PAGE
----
Relentless search for drowning victims continues in Henties Bay

Niël Terblanché

The coastal town of Henties Bay remains in mourning as the relentless search for the bodies of two young girls who tragically drowned in the Atlantic Ocean on Friday continues.

The community has come together to support the search efforts, determined to bring closure to the grieving families.

The heart-wrenching incident unfolded three days ago on a popular Henties Bay beach.

The two young girls, identified as Hilia Rashmie and Mary-Anne Mimie Mbok, aged 10 and 11, were swept away by powerful waves while playing with a group of friends along the shoreline.

Inspector Illeni Shapumba, the head of the Namibian Police’s Community Affairs Division in the Erongo Region, provided details of the tragedy. He explained that the incident occurred between 14:00 and 15:00 on Friday when the girls found themselves in distress while playing in the shallows near the beach.

Since the alarm was raised about their disappearance beneath the waves three days ago, dedicated police officers and divers from the Namibian Navy have been tirelessly searching for any signs of the missing girls.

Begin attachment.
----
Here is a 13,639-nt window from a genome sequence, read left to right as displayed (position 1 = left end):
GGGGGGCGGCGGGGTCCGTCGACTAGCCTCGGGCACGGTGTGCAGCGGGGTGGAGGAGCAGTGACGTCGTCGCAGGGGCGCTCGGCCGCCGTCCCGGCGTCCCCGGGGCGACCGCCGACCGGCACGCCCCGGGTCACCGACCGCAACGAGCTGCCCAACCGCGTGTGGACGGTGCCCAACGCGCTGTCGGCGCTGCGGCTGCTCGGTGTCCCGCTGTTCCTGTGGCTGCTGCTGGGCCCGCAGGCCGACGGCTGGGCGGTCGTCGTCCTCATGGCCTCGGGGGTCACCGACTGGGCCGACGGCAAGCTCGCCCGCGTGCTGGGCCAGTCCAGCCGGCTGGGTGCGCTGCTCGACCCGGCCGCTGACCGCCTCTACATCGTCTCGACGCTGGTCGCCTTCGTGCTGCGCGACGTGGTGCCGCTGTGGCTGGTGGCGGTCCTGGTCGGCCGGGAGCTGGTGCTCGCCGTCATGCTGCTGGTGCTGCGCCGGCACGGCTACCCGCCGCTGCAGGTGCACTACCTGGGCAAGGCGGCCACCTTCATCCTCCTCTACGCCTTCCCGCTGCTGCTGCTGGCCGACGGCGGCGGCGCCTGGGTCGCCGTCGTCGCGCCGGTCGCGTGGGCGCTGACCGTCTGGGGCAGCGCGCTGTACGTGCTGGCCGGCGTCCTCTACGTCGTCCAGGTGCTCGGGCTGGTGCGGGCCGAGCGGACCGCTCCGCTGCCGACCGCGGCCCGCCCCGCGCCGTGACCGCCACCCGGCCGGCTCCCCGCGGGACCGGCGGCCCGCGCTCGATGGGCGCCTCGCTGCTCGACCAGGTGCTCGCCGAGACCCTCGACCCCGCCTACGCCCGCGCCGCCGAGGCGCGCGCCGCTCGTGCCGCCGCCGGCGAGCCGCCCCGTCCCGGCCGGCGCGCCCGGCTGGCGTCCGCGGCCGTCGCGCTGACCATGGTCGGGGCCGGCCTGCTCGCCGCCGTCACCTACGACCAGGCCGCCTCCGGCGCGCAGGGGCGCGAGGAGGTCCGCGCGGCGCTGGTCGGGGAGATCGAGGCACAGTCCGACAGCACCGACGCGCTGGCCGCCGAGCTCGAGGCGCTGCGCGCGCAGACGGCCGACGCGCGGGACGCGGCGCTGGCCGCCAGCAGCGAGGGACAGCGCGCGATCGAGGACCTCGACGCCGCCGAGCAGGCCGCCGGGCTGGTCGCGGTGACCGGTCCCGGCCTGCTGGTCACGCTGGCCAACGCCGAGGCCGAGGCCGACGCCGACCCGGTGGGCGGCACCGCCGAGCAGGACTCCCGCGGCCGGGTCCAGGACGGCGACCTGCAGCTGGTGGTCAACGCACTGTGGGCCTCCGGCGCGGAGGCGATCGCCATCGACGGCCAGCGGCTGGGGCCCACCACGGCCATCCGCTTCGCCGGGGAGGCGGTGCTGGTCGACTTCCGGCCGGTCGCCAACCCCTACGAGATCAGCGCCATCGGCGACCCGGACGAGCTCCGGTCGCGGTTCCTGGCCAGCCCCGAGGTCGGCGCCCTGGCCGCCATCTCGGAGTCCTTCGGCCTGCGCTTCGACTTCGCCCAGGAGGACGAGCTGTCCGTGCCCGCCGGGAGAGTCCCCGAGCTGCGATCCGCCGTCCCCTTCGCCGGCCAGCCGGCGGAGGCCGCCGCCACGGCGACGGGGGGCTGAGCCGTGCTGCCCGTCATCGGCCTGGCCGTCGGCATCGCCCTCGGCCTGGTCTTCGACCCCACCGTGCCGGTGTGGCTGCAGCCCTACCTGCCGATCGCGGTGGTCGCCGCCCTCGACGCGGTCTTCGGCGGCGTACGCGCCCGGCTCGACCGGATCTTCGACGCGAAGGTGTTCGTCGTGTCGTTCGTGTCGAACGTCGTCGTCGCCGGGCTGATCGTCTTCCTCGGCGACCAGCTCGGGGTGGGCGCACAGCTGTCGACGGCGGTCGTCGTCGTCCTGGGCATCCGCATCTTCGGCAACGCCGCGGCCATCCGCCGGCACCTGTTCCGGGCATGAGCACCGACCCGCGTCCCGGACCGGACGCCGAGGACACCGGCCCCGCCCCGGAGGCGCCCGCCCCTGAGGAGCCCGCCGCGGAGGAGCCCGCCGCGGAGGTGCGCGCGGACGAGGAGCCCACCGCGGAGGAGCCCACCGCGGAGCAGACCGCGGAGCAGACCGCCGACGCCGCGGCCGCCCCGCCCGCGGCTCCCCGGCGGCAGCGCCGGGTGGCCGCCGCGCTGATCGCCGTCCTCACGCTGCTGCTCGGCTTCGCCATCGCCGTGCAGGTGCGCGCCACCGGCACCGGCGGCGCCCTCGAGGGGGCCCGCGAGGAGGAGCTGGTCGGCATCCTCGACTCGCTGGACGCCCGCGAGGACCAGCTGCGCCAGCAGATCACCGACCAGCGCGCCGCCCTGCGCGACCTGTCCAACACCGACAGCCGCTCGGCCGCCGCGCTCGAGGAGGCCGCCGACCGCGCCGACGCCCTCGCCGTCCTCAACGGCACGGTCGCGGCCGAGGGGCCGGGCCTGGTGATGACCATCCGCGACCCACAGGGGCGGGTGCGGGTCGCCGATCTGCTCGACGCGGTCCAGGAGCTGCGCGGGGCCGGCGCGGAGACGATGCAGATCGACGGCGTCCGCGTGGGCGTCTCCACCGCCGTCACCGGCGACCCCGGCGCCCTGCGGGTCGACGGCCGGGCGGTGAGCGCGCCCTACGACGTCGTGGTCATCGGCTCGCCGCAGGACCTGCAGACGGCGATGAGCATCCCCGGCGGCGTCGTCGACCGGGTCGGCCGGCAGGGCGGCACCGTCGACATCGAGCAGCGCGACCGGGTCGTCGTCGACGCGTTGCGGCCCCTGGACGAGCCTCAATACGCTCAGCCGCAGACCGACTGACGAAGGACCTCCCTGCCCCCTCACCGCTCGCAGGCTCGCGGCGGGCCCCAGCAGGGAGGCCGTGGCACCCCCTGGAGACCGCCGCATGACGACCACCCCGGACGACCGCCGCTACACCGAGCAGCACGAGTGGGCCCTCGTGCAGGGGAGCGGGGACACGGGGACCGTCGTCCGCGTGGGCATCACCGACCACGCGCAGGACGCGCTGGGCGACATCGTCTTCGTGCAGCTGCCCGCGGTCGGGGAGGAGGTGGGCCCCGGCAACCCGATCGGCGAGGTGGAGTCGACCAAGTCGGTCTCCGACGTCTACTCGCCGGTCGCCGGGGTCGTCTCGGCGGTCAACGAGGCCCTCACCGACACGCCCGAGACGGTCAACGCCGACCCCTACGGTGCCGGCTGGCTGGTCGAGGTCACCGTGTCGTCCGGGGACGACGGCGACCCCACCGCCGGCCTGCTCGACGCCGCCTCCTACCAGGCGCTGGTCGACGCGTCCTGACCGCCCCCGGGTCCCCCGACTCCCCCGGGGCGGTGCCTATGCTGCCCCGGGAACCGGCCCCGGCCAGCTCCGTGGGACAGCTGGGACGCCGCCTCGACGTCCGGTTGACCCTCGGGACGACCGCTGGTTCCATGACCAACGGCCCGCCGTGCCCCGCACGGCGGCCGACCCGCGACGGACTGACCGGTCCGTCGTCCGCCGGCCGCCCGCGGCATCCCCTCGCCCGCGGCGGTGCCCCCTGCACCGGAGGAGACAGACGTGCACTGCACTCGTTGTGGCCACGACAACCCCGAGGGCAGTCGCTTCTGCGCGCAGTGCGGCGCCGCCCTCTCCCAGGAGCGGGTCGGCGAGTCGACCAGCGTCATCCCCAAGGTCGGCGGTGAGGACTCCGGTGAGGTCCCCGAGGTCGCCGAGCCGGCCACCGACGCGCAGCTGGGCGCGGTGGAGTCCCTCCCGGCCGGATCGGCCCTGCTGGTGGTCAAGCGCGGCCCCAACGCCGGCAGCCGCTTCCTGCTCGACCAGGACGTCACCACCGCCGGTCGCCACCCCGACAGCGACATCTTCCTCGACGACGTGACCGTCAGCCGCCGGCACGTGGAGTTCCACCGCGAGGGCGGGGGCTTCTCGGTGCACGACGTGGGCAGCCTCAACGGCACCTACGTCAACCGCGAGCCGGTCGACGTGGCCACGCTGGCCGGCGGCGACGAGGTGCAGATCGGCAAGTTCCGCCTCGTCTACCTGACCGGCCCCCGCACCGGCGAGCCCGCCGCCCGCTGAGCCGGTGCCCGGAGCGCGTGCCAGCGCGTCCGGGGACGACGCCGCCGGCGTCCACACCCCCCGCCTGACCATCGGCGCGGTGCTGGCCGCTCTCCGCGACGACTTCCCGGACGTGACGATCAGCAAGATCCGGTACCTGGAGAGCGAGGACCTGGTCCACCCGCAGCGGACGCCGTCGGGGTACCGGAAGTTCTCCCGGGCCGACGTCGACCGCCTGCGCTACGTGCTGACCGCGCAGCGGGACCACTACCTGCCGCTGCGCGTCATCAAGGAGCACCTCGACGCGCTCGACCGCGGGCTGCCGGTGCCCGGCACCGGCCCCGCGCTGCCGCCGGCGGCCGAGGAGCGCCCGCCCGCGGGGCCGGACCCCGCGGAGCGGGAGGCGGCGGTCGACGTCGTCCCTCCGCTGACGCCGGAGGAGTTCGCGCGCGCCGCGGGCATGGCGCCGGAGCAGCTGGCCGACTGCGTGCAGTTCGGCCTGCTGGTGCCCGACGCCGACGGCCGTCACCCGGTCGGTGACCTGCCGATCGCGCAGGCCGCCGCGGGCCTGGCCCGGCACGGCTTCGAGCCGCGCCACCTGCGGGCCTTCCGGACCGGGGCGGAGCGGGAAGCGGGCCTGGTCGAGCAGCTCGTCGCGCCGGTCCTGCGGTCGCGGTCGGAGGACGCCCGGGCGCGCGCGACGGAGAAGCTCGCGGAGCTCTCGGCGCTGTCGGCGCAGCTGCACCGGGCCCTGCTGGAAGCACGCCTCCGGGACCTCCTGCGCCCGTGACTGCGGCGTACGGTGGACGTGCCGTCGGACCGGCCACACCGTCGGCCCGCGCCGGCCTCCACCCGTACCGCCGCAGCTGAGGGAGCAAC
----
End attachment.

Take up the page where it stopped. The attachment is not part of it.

Despite their unwavering efforts, the divers faced challenging conditions, including rough seas and strong tidal currents.

The search for the two girls has received additional support from the Namibia Marshal Rangers, who have deployed their rescue boats to aid in the search efforts.

In a display of unity and solidarity, members of the community have also joined the search, scouring the beaches to the north of the place where the tragedy occurred in the hope of finding the two young girls.

Inspector Shapumba conveyed the condolences of the Namibian Police to the grieving families and the community of Henties Bay.

He stressed the importance of caution when it comes to beach activities, particularly during rough sea conditions.

“We wish not to use the incident to make a point, but we must call upon the community to exercise caution. We discourage swimming, particularly when the sea is rough. People should swim at designated places or under the supervision of lifeguards,” Shapumba urged.

He stressed the significance of families and friends looking out for one another, especially in situations where individuals may be tempted to swim after consuming alcohol.

Shapumba strongly urged that children should only be allowed to visit the beach under the close supervision of responsible adults or parents.

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